Protect Your Company Against Résumé & Identity Fraud

woman-214785_1280In the last post I wrote about finding the right employee for your business. Today, I wanted to share information on resume fraud and how to best avoid it.

The first step is to analyze your hiring practices. Do you depend solely on the interview and reference checks? If so, you may want to consider exploring additional options. Here are a few steps you can take in order to make sure you are hiring the person you believe to be hiring.

The Background Check


When performing a background check, it is important to do so legally in accordance to the U.S. Fair Credit Reporting Act. Make sure your hiring process includes using a licensed consumer reporting agency or employment screening service in order to ensure the candidate’s information is protected and that potential claims are subject to dispute resolution. As specified in the Fair Labor Standards Act (FLSA), employers are not allowed to disqualify a candidate based solely on the information retrieved from a background check. Note that rules concerning background checks vary based on federal, state, local, and job-specific laws.

Employment Eligibility

Once offered employment, an applicant must complete an I9 form in order to verify their identity and eligibility to work in the United States. You can use e-verify to check the documents, but note you must use for all future employees once you check an applicant’s information. The benefit to using this site is that it shows the photo registered to the person’s name helping to avoid the illegal use of someone else’s documentation.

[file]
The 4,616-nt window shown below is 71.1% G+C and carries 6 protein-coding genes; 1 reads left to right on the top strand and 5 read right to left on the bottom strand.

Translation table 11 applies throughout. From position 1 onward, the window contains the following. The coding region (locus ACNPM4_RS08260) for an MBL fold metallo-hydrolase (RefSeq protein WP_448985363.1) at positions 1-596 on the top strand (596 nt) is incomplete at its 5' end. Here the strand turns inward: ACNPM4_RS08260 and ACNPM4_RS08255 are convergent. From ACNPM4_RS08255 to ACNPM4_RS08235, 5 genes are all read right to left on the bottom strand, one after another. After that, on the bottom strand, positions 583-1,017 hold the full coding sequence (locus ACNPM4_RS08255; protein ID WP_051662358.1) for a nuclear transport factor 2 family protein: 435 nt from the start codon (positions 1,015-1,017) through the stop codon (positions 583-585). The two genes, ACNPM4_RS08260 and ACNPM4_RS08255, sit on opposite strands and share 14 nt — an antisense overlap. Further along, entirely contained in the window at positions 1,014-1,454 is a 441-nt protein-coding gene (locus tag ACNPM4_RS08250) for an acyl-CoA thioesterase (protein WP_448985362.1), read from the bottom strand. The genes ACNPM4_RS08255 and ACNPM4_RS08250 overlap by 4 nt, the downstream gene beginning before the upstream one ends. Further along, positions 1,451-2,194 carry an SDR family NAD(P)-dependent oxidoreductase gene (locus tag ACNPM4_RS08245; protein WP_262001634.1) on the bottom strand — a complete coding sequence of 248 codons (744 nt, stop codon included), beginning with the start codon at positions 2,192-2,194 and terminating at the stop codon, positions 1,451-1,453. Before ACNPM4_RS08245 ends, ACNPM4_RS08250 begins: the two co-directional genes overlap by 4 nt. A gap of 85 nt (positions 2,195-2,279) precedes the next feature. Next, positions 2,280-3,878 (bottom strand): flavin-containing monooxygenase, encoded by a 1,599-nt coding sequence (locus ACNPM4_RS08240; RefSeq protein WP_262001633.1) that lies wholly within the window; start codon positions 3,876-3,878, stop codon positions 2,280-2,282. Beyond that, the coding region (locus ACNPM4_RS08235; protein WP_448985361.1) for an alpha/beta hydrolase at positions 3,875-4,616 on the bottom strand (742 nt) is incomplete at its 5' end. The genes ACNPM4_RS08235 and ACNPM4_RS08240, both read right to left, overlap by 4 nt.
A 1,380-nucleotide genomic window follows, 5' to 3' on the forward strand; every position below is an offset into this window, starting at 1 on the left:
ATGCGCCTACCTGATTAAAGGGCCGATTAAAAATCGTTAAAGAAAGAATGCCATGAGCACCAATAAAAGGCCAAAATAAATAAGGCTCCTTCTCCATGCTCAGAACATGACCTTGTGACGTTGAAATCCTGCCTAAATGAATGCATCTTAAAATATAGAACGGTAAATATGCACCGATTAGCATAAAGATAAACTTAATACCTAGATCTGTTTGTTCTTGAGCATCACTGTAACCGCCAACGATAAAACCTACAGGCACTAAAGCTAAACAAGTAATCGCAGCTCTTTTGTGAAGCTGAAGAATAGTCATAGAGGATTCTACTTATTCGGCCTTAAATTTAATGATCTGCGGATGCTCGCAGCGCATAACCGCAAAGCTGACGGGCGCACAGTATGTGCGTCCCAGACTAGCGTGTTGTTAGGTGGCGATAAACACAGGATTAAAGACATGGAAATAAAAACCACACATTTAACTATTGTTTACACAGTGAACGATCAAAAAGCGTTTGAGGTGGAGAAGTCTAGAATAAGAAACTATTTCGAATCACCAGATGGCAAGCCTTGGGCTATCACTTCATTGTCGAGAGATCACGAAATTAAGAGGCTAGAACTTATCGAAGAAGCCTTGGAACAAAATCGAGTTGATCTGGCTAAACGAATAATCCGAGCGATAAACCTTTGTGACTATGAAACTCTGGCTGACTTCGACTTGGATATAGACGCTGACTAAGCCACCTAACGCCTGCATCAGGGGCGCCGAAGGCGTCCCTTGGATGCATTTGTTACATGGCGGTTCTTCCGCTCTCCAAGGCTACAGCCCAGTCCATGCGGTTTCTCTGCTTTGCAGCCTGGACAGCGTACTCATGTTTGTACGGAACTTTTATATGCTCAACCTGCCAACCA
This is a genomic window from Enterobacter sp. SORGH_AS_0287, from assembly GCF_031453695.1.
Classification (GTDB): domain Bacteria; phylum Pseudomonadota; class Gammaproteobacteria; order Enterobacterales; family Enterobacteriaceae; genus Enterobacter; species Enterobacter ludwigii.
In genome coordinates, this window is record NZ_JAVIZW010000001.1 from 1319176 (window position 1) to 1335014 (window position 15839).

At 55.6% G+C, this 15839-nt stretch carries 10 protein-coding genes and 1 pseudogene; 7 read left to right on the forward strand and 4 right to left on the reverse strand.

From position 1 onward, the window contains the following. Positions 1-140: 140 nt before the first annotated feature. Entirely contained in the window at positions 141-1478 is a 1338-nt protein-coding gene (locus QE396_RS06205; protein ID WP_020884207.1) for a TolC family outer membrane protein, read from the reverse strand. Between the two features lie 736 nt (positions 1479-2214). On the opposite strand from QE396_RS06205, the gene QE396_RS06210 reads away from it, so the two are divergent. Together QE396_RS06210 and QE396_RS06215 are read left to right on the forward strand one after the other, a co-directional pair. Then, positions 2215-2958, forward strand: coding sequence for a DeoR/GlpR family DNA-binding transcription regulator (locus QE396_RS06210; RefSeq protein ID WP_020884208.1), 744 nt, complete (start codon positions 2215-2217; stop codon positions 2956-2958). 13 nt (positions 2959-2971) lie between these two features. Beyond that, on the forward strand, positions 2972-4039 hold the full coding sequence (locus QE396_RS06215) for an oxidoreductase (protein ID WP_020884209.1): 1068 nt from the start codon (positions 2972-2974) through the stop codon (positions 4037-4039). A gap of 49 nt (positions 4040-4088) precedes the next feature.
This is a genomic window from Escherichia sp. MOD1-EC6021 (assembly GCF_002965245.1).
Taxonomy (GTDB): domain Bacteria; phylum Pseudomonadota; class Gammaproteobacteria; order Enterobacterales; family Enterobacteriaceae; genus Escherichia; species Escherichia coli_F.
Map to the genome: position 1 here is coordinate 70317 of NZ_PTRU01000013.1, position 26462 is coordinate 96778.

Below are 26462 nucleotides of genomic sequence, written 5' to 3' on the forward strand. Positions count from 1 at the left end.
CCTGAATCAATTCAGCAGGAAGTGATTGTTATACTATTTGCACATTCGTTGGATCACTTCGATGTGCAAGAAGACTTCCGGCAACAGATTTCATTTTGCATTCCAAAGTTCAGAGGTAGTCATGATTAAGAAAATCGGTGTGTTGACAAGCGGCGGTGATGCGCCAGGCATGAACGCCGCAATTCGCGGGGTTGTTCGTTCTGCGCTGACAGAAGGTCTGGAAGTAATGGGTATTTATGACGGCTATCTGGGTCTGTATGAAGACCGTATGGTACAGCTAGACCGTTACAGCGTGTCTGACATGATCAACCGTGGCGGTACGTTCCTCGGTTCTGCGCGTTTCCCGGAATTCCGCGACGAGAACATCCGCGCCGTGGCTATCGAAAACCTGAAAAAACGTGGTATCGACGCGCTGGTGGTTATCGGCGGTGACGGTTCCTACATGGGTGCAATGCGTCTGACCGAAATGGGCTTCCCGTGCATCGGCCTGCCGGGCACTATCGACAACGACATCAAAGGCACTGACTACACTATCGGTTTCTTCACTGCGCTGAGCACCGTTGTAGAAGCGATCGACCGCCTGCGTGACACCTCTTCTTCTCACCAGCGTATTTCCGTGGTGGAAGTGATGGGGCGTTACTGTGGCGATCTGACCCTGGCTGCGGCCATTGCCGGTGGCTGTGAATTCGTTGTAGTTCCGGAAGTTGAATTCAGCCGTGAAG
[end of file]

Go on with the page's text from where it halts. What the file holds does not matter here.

The Credential Verification

Unfortunately, US background reports do not help verify a candidate’s credentials. You can, however, find agencies that specialize in verifying credentials in your particular industry or area of question. You can also contact the schools listed on their resume to verify graduation and the degree they received.

The Personality Assessment

Would you like to see the personality type/characteristics of your employees? You might consider implementing personality assessments in the vetting process. Although often considered to be one of the least effective tools, they have been found to work well when used in conjunction with cognitive ability or integrity tests. Ideally, these tests are meant to help you find the candidate who has the behaviors and problem-solving patterns that will fit in with your company culture and the position. Many employers use less obvious assessments within the interview process by asking the candidate to provide solutions to particular dilemmas.

Questions You CAN’T Ask


When conducting an interview, make sure to stay away from questions regarding religion, politics, race, age, disability, family and children, financial status, or habits like smoking or drinking. The best way to avoid accusations of discrimination is by making sure you are up to date on legal interview protocols.

Depending on the skills necessary for the position, you may need to incorporate additional measures. Pre-employment background screening is the single most cost-effective, due diligence tool available to employers. And if you don’t have the time and/or desire to do this aspect of the hiring yourself, there are resources available to assist with the search.

By following these steps, you have a good chance of finding the ideal candidate you are looking for. Good luck with the search!

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